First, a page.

Publications

13 Publications visible to you, out of a total of 13

Abstract (Expand)

3D-body scanning anthropometry is a suitable method for characterization of physiological development of children and adolescents, and for understanding onset and progression of disorders like overweight and obesity. Here we present a novel body typing approach to describe and to interpret longitudinal 3D-body scanning data of more than 800 children and adolescents measured in up to four follow-ups in intervals of 1 year, referring to an age range between 6 and 18 years. We analyzed transitions between body types assigned to lower-, normal- and overweight participants upon development of children and adolescents. We found a virtually parallel development of the body types with only a few transitions between them. Body types of children and adolescents tend to conserve their weight category. 3D body scanning anthropometry in combination with body typing constitutes a novel option to investigate onset and progression of obesity in children.

Authors: H. Loeffler-Wirth, M. Vogel, T. Kirsten, F. Glock, T. Poulain, A. Korner, M. Loeffler, W. Kiess, H. Binder

Date Published: 14th Sep 2018

Publication Type: Not specified

Abstract (Expand)

BACKGROUND: The bacterial communities of the nasopharynx play an important role in upper respiratory tract infections (URTIs). Our study represents the first survey of the nasopharynx during a known, controlled viral challenge. We aimed to gain a better understanding of the composition and dynamics of the nasopharyngeal microbiome during viral infection. METHODS: Rhinovirus illnesses were induced by self-inoculation using the finger to nose or eye natural transmission route in ten otherwise healthy young adults. Nasal lavage fluid samples (NLF) samples were collected at specific time points before, during, and following experimental rhinovirus inoculation. Bacterial DNA from each sample (N = 97 from 10 subjects) was subjected to 16S rRNA sequencing by amplifying the V1-V2 hypervariable region followed by sequencing using the 454-FLX platform. RESULTS: This survey of the nasopharyngeal microbiota revealed a highly complex microbial ecosystem. Taxonomic composition varied widely between subjects and between time points of the same subject. We also observed significantly higher diversity in not infected individuals compared to infected individuals. Two genera - Neisseria and Propionibacterium - differed significantly between infected and not infected individuals. Certain phyla, including Firmicutes, Actinobacteria, and Proteobacteria, were detected in all samples. CONCLUSIONS: Our results reveal the complex and diverse nature of the nasopharyngeal microbiota in both healthy and viral-challenged adults. Although some phyla were common to all samples, differences in levels of diversity and selected phyla were detected between infected and uninfected participants. Deeper, species-level metagenomic sequencing in a larger sample is warranted.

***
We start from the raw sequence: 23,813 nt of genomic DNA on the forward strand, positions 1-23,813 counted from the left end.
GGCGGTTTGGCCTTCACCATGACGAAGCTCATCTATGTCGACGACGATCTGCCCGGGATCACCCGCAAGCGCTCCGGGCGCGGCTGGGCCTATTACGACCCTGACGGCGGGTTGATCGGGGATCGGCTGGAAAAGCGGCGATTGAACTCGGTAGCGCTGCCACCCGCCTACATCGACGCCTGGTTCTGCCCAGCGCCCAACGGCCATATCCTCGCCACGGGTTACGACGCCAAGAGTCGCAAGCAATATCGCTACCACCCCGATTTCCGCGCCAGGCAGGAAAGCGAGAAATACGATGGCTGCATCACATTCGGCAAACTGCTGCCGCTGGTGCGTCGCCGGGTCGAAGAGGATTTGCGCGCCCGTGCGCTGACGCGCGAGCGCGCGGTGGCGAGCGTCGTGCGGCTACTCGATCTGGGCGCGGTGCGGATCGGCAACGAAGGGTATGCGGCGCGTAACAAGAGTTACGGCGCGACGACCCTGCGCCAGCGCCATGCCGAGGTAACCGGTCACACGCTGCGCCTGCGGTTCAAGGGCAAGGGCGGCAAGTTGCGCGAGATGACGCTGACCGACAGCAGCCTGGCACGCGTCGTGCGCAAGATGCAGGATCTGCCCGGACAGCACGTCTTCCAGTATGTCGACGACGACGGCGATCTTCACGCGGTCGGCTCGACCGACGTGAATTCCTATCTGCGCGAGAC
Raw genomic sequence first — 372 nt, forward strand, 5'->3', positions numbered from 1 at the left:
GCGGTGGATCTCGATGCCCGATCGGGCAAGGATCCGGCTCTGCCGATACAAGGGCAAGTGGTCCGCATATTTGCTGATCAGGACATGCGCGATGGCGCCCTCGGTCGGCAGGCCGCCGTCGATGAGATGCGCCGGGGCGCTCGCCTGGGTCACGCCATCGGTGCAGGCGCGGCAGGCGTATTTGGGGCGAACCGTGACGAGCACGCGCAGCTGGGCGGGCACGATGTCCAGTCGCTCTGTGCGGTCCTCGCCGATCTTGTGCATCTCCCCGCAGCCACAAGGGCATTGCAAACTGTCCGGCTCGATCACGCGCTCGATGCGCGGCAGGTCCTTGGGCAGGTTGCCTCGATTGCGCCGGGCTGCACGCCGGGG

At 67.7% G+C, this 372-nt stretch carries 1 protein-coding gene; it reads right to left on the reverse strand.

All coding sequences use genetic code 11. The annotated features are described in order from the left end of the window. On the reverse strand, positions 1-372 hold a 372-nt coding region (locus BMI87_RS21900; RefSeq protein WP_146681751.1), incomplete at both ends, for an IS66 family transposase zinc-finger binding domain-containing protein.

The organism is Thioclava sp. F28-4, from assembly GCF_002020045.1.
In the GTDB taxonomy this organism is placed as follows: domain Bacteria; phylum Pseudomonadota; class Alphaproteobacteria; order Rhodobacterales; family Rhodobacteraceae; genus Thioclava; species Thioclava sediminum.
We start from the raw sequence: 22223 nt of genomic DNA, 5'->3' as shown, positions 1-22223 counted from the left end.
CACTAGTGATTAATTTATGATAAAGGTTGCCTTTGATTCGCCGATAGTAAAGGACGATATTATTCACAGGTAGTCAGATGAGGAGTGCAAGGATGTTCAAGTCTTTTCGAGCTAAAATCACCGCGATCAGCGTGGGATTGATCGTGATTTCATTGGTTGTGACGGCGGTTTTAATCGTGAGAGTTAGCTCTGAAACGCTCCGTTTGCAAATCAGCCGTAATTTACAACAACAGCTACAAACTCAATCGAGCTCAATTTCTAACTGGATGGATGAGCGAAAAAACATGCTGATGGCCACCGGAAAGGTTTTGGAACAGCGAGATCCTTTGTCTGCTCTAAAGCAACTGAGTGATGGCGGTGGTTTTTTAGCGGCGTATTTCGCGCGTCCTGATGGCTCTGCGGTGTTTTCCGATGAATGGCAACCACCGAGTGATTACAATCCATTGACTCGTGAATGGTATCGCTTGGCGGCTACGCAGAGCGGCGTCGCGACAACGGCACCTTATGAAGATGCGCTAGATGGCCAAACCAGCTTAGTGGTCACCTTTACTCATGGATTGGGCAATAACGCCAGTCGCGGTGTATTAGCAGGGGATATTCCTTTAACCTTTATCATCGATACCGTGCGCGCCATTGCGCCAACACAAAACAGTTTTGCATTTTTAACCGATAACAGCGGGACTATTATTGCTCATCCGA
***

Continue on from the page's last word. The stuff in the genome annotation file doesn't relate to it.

Authors: E. K. Allen, Firstname Lastname, J. O. Hendley, S. D. Turner, B. Winther, M. M. Sale

Date Published: 25th Jun 2014

Publication Type: Not specified

Abstract

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Authors: Saminda Abeyruwan, Uma D Vempati, Hande Küçük-McGinty, Ubbo Visser, Amar Koleti, Ahsan Mir, Kunie Sakurai, Caty Chung, Joshua A Bittker, Paul A Clemons, Steve Brudz, Anosha Siripala, Arturo J Morales, Martin Romacker, David Twomey, Svetlana Bureeva, Vance Lemmon, Stephan C Schürer

Date Published: 2014

Publication Type: Not specified

Abstract (Expand)

The African annual fish Nothobranchius furzeri has over recent years been established as a model species for ageing-related studies. This is mainly based on its exceptionally short lifespan and the presence of typical characteristics of vertebrate ageing. To substantiate its role as an alternative vertebrate ageing model, a transcript catalogue is needed, which can serve e.g. as basis for identifying ageing-related genes.